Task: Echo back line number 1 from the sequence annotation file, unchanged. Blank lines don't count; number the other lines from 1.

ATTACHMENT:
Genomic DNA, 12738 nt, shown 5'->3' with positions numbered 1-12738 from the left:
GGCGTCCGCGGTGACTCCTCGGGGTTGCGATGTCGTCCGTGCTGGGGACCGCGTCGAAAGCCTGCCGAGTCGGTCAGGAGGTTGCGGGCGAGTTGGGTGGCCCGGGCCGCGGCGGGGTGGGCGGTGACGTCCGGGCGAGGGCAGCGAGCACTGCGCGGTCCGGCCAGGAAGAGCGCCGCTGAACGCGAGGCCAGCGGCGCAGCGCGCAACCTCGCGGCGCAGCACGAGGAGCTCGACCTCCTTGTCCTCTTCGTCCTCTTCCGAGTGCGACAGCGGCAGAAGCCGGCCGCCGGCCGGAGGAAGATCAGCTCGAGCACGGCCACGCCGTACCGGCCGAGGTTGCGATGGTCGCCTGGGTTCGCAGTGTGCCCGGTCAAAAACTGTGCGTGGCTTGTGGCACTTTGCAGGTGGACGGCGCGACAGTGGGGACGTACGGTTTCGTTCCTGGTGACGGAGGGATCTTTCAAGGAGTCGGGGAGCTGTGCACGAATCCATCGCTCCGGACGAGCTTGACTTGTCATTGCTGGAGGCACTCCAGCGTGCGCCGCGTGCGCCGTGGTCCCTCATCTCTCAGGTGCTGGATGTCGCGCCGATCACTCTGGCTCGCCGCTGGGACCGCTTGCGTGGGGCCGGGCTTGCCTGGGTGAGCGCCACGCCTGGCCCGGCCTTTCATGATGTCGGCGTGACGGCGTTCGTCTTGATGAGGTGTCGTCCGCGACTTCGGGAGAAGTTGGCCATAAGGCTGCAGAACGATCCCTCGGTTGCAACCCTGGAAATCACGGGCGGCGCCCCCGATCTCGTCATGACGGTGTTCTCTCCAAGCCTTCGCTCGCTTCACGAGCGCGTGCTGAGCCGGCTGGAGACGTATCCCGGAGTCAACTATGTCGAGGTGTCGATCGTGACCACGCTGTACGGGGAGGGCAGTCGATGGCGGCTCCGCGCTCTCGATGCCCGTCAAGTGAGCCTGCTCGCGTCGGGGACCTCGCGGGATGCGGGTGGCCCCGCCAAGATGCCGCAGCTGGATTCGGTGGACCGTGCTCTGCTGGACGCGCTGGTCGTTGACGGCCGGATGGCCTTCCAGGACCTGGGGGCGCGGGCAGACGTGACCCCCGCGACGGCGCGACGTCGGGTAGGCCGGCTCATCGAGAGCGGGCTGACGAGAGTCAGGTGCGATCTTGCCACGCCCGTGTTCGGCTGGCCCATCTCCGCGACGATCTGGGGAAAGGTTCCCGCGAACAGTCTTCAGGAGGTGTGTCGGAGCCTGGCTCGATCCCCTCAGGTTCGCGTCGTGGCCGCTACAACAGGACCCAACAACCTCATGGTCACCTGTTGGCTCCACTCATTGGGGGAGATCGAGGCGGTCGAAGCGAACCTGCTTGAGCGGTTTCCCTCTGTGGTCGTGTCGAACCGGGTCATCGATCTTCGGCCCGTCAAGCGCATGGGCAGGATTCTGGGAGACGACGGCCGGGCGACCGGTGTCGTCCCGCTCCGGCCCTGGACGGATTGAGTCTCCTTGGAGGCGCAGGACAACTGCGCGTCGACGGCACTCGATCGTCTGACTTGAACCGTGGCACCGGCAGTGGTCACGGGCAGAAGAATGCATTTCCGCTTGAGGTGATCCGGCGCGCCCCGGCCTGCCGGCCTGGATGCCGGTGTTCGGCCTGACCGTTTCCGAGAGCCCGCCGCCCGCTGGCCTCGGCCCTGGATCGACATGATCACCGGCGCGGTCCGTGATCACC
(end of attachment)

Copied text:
Genomic DNA, 12738 nt, shown 5'->3' with positions numbered 1-12738 from the left: